Wiped external HDD not recognized/shown

March 16, 2020 at 13:04:59
Specs: Windows 7, 4 GB
Windows 7
I wiped two hard drives external with Dban. They are not recognizable by any of my three notebooks anymore. Computer management or explorer don't show them. After inserting them, the light of enclosure is lit for 2 seconds before getting turned off. HDD spinning is ok when connected to any port. I tried other USB/working external drives and they are working fine/recognizable in all my notebooks.

See More: Wiped external HDD not recognized/shown

Reply ↓  Report •

#1
March 16, 2020 at 13:58:18
You need to use Disk Management to partition and format them.

Reply ↓  Report •

#2
March 18, 2020 at 04:34:52
iJack!
Thank you for your answer. As I explained, Computer management or explorer don't show them.

Reply ↓  Report •

#3
March 18, 2020 at 05:18:06
Specifically - it does not show in Disk Management (note "Disk" not "Computer")?

message edited by ijack


Reply ↓  Report •

Related Solutions

#4
March 18, 2020 at 05:34:12
Is the bios recognizing them?

Reply ↓  Report •

#5
March 18, 2020 at 20:28:42
You go to:
Start>Control Panel>Administrative Tools>Computer Management>Disk Manager
That is where you need to look.

You have to be a little bit crazy to keep you from going insane.


Reply ↓  Report •

#6
March 19, 2020 at 22:06:14
ijack, Johnw, Fingers,
Thank you very much for your answers.

They are not shown in Disk Management. Dban seems to have destroyed their settings/firmware/file system/MBR or whatever. They're new Seagate 500 GB both. Not detectable in other notebooks I tried with as well. By the way, I have got more external drives that work fine when connected to these three notebooks.
I have now connected them to an HP compaq notebook, AMD 64 bit Windows 7. And bios too doesn't seem to know about their presence.
The only place they show their presence in is Device and Printers seen as Unknown Device. Troubleshooting only ends up with "the best Driver is already installed for your device" message.

Both when connected generate a pop up "USB Device Not Recognized".

Deep sighs!

Thank you once again for your time. Hope someone comes up with a solution as to how would we be able to inject into them their firmware/MBR/File System/driver etc that is forcing them to be aliens to the notebooks, and are shown not connected except in Device and Printers.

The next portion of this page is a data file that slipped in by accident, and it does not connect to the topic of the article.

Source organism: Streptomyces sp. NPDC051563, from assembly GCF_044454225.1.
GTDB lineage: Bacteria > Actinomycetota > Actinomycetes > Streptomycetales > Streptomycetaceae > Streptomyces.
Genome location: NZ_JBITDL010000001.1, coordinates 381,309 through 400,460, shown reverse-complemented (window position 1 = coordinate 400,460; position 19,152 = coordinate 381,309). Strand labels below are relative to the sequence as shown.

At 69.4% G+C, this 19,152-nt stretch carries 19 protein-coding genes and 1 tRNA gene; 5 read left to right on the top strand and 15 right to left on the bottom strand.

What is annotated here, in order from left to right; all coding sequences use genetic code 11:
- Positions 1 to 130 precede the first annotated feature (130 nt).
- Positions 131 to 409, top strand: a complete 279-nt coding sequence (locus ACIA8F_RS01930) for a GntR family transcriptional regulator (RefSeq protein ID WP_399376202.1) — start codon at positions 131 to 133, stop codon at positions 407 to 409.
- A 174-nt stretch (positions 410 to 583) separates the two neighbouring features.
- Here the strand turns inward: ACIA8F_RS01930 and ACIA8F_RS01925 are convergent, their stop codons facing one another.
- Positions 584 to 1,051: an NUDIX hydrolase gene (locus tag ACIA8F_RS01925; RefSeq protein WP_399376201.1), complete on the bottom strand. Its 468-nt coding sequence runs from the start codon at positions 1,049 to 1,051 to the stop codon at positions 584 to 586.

Reply ↓  Report •

#7
March 20, 2020 at 01:16:08
You could try one of the free partition manager tools from EaseUS or Paragon to see if they recognize the drives, but I wouldn't hold out too many hopes if Disk Management can't see them. They should show up there as uninitialised disks.

Reply ↓  Report •

#8
March 20, 2020 at 01:19:16
Try this Free boot ( in other words, treat it like installing windows & change your bios settings ) disk.
If File Manager doesn't pick up the drives, Lazesoft has many, many other tools built in.

How to Boot a Computer from a Lazesoft Recovery USB Device
http://www.lazesoft.com/create-a-bo...
How to Burn a Lazesoft Recovery CD
http://www.lazesoft.com/burn-a-boot...

https://www.softpedia.com/get/Syste...
http://www.lazesoft.com/lazesoft-re...
The first screen that opens, down the bottom is File Manager.
https://www.directupload.net/file/d...
https://www.directupload.net/file/d...
Or, use the Start menu.
http://www.lazesoft.com/windows-rec...



message edited by Johnw


Reply ↓  Report •

#9
March 20, 2020 at 03:22:21
A search of the Internet shows that quite a few people have this problem. Sometimes it's simply that they don't understand about partitioning and formatting, but others claim - as here - that Disk Manager and Device Manager don't recognize the disk. The most helpful solution I have seen is to try the disk in a desktop PC, where the current supplied to the USB ports is generally higher. Alternatively, you could use a Y-cable to connect two USB ports to the drive thus supplying more current.

I have never understood why people are so keen on DBan. Over the years I have seen numerous posts where people have trouble with it. I would only use a disk-wipe utility from a trusted software company - even then, use extreme caution. Do you really need to completely zap a disk, especially one that you are going to continue using? Simply deleting files and partitions should be secure enough for all but the most paranoid. It's like encryption, which seems to cause more real problems than the imaginary ones it solves.


Reply ↓  Report •

#10
March 20, 2020 at 14:03:58
I always understood that Dban was to wipe a hard drive before throwing it away or selling a computer when you did not care about the drive. I see no reason to use it when you plan on using the drive again for yourself. For that you only need to delete all partitions and create a new partition(s) and format it. If you are using the drive for yourself there is little need for a secure erase. Also when you format the drive there is the option for a quick format or a full format. The quick format just clears the partition table and the full format writes 1's and 0's across the drive which should be safe enough for yourself. For a business getting rid of old hard drives there are two methods to make sure that critical data does not fall into the hands of someone else like a competitor or hacker. One are programs like Dban. The other method is the hammer method. Just simply hammer away at it until it cannot be used again and a bigger hammer is more secure. Some even drill holes onto the plates. I like the hammer method because it takes out frustration better.

You have to be a little bit crazy to keep you from going insane.


Reply ↓  Report •

#11
April 3, 2020 at 00:50:09
You need to test the drive on another machine and if it behaves the same, time to call its maker to get it exchanged.

Reply ↓  Report •

Ask Question